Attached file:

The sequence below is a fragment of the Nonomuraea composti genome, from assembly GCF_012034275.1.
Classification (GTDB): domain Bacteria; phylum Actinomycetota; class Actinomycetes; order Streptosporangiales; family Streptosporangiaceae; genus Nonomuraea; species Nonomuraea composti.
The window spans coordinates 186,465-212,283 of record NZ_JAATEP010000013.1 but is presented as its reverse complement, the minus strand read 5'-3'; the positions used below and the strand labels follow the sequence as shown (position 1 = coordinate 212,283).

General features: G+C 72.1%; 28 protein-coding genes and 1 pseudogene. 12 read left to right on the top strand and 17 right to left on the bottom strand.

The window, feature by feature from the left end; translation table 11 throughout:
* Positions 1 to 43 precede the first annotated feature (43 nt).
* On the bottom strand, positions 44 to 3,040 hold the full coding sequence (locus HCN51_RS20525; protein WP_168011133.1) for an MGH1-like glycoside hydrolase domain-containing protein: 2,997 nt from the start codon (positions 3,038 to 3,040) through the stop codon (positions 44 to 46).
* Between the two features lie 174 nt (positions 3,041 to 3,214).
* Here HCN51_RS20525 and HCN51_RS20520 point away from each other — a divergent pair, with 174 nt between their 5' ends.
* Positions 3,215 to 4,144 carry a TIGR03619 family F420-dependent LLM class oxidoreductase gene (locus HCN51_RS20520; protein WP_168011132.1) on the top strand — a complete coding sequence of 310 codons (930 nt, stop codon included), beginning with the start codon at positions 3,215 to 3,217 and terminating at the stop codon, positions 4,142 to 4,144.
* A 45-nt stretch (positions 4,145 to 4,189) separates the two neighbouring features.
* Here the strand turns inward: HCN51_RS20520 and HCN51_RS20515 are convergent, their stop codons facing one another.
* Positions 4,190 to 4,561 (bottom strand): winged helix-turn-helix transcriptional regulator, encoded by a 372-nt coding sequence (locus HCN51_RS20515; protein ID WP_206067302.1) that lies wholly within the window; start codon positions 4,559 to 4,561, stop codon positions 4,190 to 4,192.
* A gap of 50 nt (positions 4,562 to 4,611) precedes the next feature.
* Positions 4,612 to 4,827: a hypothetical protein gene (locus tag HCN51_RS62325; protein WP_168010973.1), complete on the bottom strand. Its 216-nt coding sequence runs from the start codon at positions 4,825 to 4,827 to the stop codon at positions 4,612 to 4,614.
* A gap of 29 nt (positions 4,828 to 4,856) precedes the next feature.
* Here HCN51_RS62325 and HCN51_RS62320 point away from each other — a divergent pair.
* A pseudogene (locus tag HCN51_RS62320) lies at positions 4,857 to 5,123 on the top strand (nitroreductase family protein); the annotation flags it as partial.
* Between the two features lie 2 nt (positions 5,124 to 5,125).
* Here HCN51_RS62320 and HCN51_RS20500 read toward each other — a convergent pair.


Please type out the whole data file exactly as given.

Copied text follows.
The sequence below is a fragment of the Nonomuraea composti genome, from assembly GCF_012034275.1.
Classification (GTDB): domain Bacteria; phylum Actinomycetota; class Actinomycetes; order Streptosporangiales; family Streptosporangiaceae; genus Nonomuraea; species Nonomuraea composti.
The window spans coordinates 186,465-212,283 of record NZ_JAATEP010000013.1 but is presented as its reverse complement, the minus strand read 5'-3'; the positions used below and the strand labels follow the sequence as shown (position 1 = coordinate 212,283).

General features: G+C 72.1%; 28 protein-coding genes and 1 pseudogene. 12 read left to right on the top strand and 17 right to left on the bottom strand.

The window, feature by feature from the left end; translation table 11 throughout:
* Positions 1 to 43 precede the first annotated feature (43 nt).
* On the bottom strand, positions 44 to 3,040 hold the full coding sequence (locus HCN51_RS20525; protein WP_168011133.1) for an MGH1-like glycoside hydrolase domain-containing protein: 2,997 nt from the start codon (positions 3,038 to 3,040) through the stop codon (positions 44 to 46).
* Between the two features lie 174 nt (positions 3,041 to 3,214).
* Here HCN51_RS20525 and HCN51_RS20520 point away from each other — a divergent pair, with 174 nt between their 5' ends.
* Positions 3,215 to 4,144 carry a TIGR03619 family F420-dependent LLM class oxidoreductase gene (locus HCN51_RS20520; protein WP_168011132.1) on the top strand — a complete coding sequence of 310 codons (930 nt, stop codon included), beginning with the start codon at positions 3,215 to 3,217 and terminating at the stop codon, positions 4,142 to 4,144.
* A 45-nt stretch (positions 4,145 to 4,189) separates the two neighbouring features.
* Here the strand turns inward: HCN51_RS20520 and HCN51_RS20515 are convergent, their stop codons facing one another.
* Positions 4,190 to 4,561 (bottom strand): winged helix-turn-helix transcriptional regulator, encoded by a 372-nt coding sequence (locus HCN51_RS20515; protein ID WP_206067302.1) that lies wholly within the window; start codon positions 4,559 to 4,561, stop codon positions 4,190 to 4,192.
* A gap of 50 nt (positions 4,562 to 4,611) precedes the next feature.
* Positions 4,612 to 4,827: a hypothetical protein gene (locus tag HCN51_RS62325; protein WP_168010973.1), complete on the bottom strand. Its 216-nt coding sequence runs from the start codon at positions 4,825 to 4,827 to the stop codon at positions 4,612 to 4,614.
* A gap of 29 nt (positions 4,828 to 4,856) precedes the next feature.
* Here HCN51_RS62325 and HCN51_RS62320 point away from each other — a divergent pair.
* A pseudogene (locus tag HCN51_RS62320) lies at positions 4,857 to 5,123 on the top strand (nitroreductase family protein); the annotation flags it as partial.
* Between the two features lie 2 nt (positions 5,124 to 5,125).
* Here HCN51_RS62320 and HCN51_RS20500 read toward each other — a convergent pair.